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The Cold Hard Cost of Inadequate Toilet Access


Last month, we talked about the personal consequences of inadequate toilet access, including having to plan when you eat or drink and the medical consequences that can come from dehydration and bowel obstructions if you don’t drink or relieve yourself. Many people have to plan when to eat or drink because they can only use the toilet when a business they work or shop at is open.


However, if you’re relying on a business to provide your toilet access, that means you’re expected to pay for access to their toilet. This could be in the form of admission to a fitness center or swimming pool, or it could be in exchange for buying something for sale. Even a $1 candy bar will add up if you have to buy one every time you need to use the bathroom.


Think about it: how many times a day do you use a toilet? 5? 7? 10? Now, multiply that by the cheapest thing you can find the next time you go into a store.



You could spend the equivalent of a meal out to eat each day just to go to the bathroom.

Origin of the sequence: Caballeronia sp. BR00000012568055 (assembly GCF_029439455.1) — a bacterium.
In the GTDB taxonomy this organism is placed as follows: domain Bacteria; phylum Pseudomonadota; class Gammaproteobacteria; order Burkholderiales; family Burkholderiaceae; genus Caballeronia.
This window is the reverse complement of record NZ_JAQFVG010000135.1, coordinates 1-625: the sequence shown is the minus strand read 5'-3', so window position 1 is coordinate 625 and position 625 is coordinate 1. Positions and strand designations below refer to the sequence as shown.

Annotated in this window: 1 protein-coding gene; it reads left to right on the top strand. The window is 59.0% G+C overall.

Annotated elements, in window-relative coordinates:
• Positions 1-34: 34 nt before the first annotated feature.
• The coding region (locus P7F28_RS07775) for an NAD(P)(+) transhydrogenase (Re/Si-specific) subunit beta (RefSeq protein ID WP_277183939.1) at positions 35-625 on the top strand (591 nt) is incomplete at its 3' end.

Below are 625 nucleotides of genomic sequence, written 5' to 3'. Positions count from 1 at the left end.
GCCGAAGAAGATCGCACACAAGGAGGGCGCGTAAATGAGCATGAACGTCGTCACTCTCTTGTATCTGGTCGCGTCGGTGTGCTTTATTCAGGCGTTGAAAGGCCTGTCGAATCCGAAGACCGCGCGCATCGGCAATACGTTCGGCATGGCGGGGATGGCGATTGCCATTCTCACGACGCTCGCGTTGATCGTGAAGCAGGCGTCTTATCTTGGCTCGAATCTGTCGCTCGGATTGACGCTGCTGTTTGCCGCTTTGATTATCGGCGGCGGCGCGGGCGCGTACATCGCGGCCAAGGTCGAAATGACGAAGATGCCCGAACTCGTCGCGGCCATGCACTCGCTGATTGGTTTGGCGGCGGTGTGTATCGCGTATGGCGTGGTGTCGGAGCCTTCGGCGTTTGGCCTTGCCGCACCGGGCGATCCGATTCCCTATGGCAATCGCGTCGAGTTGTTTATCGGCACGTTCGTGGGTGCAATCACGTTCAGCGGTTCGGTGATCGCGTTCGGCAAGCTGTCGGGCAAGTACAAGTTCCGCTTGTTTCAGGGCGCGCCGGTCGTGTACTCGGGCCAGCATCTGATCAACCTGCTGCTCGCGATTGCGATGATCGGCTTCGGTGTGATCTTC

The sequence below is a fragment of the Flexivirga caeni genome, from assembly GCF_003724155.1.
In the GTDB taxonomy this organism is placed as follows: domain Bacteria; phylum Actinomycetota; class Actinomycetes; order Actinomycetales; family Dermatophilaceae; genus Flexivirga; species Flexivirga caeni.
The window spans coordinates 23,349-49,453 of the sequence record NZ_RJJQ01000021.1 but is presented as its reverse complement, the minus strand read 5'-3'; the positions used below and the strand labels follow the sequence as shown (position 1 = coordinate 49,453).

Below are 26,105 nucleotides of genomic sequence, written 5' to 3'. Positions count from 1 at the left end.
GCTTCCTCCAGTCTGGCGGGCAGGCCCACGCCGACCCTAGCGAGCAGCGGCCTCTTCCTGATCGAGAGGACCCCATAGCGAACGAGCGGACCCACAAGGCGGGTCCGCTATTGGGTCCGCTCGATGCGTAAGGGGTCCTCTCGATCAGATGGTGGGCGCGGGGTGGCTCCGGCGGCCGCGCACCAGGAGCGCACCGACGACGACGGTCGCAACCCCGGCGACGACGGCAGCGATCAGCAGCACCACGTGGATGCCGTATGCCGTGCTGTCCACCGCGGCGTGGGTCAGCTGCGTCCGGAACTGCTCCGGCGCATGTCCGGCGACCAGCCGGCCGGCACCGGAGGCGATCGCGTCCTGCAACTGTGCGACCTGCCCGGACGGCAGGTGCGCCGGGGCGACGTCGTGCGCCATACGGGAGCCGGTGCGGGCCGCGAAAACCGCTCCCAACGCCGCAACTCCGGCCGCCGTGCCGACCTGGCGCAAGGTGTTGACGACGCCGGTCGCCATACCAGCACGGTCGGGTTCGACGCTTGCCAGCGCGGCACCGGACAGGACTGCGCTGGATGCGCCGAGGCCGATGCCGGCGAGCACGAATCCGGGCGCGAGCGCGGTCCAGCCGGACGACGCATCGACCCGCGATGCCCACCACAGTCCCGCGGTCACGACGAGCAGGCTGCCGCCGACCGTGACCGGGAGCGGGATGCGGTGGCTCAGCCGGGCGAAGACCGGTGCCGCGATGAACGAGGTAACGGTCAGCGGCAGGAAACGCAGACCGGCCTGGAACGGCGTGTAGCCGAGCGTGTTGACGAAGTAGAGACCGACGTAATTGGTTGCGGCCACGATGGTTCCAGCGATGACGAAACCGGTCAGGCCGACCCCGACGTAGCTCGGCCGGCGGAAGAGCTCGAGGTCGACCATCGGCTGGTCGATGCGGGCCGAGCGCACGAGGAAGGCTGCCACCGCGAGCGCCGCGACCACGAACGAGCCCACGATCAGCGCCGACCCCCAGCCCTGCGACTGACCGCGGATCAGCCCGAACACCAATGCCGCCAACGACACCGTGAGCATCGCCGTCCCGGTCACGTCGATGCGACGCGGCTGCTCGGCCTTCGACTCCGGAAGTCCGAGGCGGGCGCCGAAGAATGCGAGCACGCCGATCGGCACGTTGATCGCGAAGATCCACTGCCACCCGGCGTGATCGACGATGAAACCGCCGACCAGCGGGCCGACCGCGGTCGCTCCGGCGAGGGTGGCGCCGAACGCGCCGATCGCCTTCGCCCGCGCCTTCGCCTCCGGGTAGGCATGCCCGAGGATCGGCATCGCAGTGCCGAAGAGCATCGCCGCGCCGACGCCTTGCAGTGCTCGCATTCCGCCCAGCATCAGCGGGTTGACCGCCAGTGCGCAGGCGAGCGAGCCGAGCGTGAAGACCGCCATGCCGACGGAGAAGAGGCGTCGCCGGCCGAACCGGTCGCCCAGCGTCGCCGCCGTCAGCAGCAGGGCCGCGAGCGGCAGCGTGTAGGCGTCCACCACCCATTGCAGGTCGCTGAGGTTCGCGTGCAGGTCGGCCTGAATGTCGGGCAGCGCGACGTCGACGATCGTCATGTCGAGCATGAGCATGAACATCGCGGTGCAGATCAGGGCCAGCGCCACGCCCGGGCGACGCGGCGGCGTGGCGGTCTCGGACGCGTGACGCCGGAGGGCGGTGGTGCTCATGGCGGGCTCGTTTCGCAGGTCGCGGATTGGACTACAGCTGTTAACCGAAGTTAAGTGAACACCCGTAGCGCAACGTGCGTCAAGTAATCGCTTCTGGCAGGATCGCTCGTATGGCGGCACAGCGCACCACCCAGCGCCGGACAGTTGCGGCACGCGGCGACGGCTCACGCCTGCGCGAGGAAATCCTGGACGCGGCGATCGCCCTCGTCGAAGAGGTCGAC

That adds up quickly, especially if you don’t have the money for that meal to begin with.


This mismatch between what we perceive as a cheap, accessible service and what it actually costs compounds at the community level. It’s actually cheaper to provide an unsheltered person with permanent, sustainable housing than it is to provide all the other services that are necessary to support someone who is unsheltered. Emergency services, medical treatment, incarceration, and the cost of running homeless shelters, especially emergency shelters, add up to the point where homelessness is surprisingly costly for taxpayers - some of whom are also unhoused - and cities.


In 2021, Denver spent over twice as much providing services for each person experiencing homelessness as it would have cost to rent them a one-bedroom apartment.


This is not an argument against providing those services; instead, it is a shocking depiction of how large the cost of inadequate toilet access as a byproduct of homelessness can be. Having reliable access to a clean, safe toilet is something most of us can take for granted. When we pause to add up the cost of that toilet access, the results are shocking.


What would you do if you had to pay each time you needed to use the bathroom? How much would you be willing to pay?



If you're able, donating to Toilet Equity helps provide better toilet access for someone who can't afford it themselves.



This article originally appeared in our May 2024 newsletter.

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